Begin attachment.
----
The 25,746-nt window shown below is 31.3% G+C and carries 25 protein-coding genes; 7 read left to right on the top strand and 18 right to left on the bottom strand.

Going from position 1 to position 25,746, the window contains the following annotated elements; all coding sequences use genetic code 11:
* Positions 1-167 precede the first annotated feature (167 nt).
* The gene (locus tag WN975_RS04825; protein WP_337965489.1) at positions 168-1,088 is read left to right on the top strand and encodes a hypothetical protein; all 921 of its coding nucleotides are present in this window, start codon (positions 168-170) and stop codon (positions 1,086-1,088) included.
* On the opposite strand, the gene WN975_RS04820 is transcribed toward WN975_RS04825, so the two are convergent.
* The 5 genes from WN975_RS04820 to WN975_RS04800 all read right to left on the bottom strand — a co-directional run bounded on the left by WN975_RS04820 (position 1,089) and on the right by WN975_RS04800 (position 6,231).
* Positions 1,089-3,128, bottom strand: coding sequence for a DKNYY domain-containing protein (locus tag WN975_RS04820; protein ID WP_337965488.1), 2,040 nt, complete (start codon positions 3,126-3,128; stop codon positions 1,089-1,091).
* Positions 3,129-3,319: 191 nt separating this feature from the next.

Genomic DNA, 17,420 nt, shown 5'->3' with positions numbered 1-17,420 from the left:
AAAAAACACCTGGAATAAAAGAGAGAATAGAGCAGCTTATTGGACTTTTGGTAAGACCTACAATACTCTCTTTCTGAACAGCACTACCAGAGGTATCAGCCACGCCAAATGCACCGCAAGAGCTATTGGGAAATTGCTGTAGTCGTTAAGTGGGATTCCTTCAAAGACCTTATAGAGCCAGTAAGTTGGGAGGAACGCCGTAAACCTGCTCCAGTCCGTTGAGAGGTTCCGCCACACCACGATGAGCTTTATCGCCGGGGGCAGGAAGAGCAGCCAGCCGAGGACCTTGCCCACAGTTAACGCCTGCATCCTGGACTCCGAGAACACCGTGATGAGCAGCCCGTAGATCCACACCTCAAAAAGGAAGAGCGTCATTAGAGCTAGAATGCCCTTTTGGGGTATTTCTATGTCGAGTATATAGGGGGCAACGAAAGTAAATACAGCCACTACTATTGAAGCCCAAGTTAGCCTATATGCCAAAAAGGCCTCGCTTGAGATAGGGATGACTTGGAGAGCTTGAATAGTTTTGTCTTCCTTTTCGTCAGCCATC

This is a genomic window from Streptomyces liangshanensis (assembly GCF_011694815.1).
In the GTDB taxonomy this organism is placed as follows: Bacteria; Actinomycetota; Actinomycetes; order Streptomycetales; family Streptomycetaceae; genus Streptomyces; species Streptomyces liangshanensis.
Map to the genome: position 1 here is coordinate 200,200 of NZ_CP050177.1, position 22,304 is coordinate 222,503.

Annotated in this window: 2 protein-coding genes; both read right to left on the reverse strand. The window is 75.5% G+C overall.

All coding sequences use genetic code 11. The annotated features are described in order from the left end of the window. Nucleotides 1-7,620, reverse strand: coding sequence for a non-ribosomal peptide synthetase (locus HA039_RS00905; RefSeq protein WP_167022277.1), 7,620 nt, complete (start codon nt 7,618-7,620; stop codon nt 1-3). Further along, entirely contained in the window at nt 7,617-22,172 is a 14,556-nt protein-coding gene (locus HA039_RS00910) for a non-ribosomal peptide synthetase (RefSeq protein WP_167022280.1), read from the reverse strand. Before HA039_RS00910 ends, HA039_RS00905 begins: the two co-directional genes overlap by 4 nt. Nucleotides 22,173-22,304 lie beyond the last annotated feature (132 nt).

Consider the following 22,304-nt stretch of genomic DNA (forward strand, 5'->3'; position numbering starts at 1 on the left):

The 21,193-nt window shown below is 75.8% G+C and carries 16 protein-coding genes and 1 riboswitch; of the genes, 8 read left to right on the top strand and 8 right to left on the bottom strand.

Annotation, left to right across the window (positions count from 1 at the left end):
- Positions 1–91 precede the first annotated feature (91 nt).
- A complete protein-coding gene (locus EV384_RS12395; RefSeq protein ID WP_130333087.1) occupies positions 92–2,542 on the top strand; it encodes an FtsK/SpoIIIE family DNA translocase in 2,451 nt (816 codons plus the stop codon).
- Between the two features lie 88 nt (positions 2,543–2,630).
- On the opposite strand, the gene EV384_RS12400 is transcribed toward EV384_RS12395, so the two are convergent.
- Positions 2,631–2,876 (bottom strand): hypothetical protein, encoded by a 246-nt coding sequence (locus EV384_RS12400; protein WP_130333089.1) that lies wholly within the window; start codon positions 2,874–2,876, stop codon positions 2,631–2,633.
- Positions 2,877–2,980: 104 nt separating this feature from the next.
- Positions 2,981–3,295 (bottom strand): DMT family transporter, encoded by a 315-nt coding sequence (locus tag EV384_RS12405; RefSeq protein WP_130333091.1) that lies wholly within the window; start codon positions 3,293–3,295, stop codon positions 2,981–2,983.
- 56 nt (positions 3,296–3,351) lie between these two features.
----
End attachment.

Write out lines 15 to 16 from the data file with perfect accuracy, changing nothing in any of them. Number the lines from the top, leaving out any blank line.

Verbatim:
All coding sequences use genetic code 11. The annotated features are described in order from the left end of the window. Nucleotides 1-7,620, reverse strand: coding sequence for a non-ribosomal peptide synthetase (locus HA039_RS00905; RefSeq protein WP_167022277.1), 7,620 nt, complete (start codon nt 7,618-7,620; stop codon nt 1-3). Further along, entirely contained in the window at nt 7,617-22,172 is a 14,556-nt protein-coding gene (locus HA039_RS00910) for a non-ribosomal peptide synthetase (RefSeq protein WP_167022280.1), read from the reverse strand. Before HA039_RS00910 ends, HA039_RS00905 begins: the two co-directional genes overlap by 4 nt. Nucleotides 22,173-22,304 lie beyond the last annotated feature (132 nt).

Consider the following 22,304-nt stretch of genomic DNA (forward strand, 5'->3'; position numbering starts at 1 on the left):